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Typefaces That Work

Typefaces That Work

Inspired type designer Nina Stössinger offers wise advice at the third annual Updike Prize for Student Type Design Awards ceremony.

Recent grad Erica Carras 16 IL perfecting the proportions in her Updike Awards submission Raleigh Condensed.

Printers, graphic designers and other type enthusiasts came together at the Chace Center on Monday, October 23 for the third annual Updike Prize for Student Type Design Awards presented by the Providence Public Library. The juried competition recognizes historically informed student type design and encourages local designers to make use of the library’s extensive collection of books on printing—some dating back to the 16th century.

The event poster designed by June Shin MFA 17 GD, last year's Updike Award winner.
photo by Marc Eckardt

Visiting speaker Nina Stössinger (right), a senior typeface designer at Frere-Jones in Brooklyn, got the evening off to a lively start with a fascinating talk—called Looking, Making, Questioning—about her own trajectory as a type designer. A native of Switzerland, she recently relocated to NYC, where she’s inspired by the countless examples of “gritty” vernacular type she encounters every day.

“The visual culture of New York serves as my extended reference library,” Stössinger says. “I’m constantly coming across unexpected moments of poetry.” By paying attention to the world around her, she explains, she’s essentially conducting research for her own designs and building an internal dictionary of shapes and forms she can tap into for future projects.

“The visual culture of New York serves as my extended reference library.”type designer nina stössinger

In the Making portion of her talk, Stössinger provided helpful advice about generating ideas, recovering from an overwhelming project and avoiding perfectionism. Noting that drawing is at the core of her creative process, she said it’s the tool she uses when she’s looking for new ideas and an infusion of energy. One such moment inspired her to make use of, a website that provides daily drawing assignments that are great for jump-starting new ideas.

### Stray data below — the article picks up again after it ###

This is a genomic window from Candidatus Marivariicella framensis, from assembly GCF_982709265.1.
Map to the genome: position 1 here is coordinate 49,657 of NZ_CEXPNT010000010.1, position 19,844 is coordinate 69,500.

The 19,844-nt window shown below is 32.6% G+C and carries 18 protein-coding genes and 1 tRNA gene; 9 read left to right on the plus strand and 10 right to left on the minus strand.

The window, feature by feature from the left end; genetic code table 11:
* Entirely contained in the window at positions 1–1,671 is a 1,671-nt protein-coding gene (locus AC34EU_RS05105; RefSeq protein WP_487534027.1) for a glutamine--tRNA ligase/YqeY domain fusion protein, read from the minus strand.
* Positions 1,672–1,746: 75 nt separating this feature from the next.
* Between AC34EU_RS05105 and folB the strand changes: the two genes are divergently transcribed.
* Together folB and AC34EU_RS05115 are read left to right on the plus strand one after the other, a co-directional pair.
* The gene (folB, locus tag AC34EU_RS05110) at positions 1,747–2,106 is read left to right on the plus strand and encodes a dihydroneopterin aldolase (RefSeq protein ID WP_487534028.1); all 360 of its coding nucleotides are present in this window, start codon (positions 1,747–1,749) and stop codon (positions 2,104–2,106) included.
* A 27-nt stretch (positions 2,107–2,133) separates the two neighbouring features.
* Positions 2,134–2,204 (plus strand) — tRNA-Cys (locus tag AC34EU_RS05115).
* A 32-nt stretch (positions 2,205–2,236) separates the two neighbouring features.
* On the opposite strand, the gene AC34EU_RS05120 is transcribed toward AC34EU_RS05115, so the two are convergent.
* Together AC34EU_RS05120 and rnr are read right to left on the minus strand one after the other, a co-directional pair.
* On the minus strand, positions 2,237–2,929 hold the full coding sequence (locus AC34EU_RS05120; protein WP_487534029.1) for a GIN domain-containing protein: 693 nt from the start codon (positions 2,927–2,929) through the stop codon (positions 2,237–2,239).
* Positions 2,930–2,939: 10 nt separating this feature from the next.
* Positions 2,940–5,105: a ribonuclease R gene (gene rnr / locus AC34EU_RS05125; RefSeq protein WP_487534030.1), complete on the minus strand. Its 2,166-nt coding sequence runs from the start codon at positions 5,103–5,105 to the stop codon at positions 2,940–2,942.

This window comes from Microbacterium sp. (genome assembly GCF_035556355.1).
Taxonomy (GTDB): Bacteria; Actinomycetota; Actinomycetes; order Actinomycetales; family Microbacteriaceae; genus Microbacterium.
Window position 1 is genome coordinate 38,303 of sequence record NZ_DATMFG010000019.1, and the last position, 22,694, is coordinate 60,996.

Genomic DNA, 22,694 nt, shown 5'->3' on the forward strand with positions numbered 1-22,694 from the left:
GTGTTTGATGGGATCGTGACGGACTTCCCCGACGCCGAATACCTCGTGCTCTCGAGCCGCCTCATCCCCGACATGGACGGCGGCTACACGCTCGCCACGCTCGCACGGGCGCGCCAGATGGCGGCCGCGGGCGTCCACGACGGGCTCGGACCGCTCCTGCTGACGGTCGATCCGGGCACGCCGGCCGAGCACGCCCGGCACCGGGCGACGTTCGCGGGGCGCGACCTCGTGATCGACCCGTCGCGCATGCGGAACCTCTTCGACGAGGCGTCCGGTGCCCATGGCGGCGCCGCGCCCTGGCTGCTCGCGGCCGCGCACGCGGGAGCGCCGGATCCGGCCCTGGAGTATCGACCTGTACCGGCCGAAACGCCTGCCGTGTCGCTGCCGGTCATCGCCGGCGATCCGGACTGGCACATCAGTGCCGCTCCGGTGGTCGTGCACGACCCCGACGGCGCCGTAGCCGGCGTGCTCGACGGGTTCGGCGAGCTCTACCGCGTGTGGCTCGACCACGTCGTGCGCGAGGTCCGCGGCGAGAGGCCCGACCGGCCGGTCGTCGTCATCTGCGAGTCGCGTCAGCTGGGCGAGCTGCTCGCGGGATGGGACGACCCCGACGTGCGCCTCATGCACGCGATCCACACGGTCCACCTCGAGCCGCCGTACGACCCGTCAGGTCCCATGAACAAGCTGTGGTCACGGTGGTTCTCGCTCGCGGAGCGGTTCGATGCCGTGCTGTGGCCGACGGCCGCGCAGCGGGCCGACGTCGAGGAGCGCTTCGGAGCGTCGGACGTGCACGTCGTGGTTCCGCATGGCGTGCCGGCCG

Updike Award winners Erica Carras 16 IL and Joseph Allegro 18 GD.

Stössinger, who currently teaches at Yale School of Art, took the time during her talk to reflect on her own student days at the Royal Academy of Art in the Netherlands, where she earned an MA in Type and Media. Much to the dismay of her professors, she quips, she was determined to create a “reverse contrast” typeface breaking with Latin tradition by emphasizing horizontals rather than verticals. “Some rules make sense,” she notes, “and others are just conventions. It is always important to question convention.”

“It is always important to question convention.”type designer nina stössinger

An aspiring designer in the audience asked how Stössinger’s background as a Swiss graphic designer has informed her work. There is a certain minimalism at the core of her style, she replied, that sprang from the mid-century modern design of her homeland. “I’m not good at adding or ornamenting,” she explains. “I’d much rather get out of the way and make my point with as little stuff as possible.”

A sample of Meadows by Joseph Allegro 18 GD.

And yes, experience using type in larger design projects has had a huge impact on Stössinger’s type design. “I understand how to use type as a tool and a material,” she says, “so I know what kinds of typefaces are useful.”

Stössinger’s talk led to the evening’s final moment of truth: Who would earn the Updike Award and collect the $500 cash prize? Both finalists are RISD-educated; recent grad Erica Carras 16 IL submitted Raleigh Condensed (top photo), while senior Joseph Allegro 18 GD developed a typeface he dubbed Meadows. The jury was so impressed with both designs that they decided to award two cash prizes this year: first place to Carras and second to Allegro.

Simone Solondz

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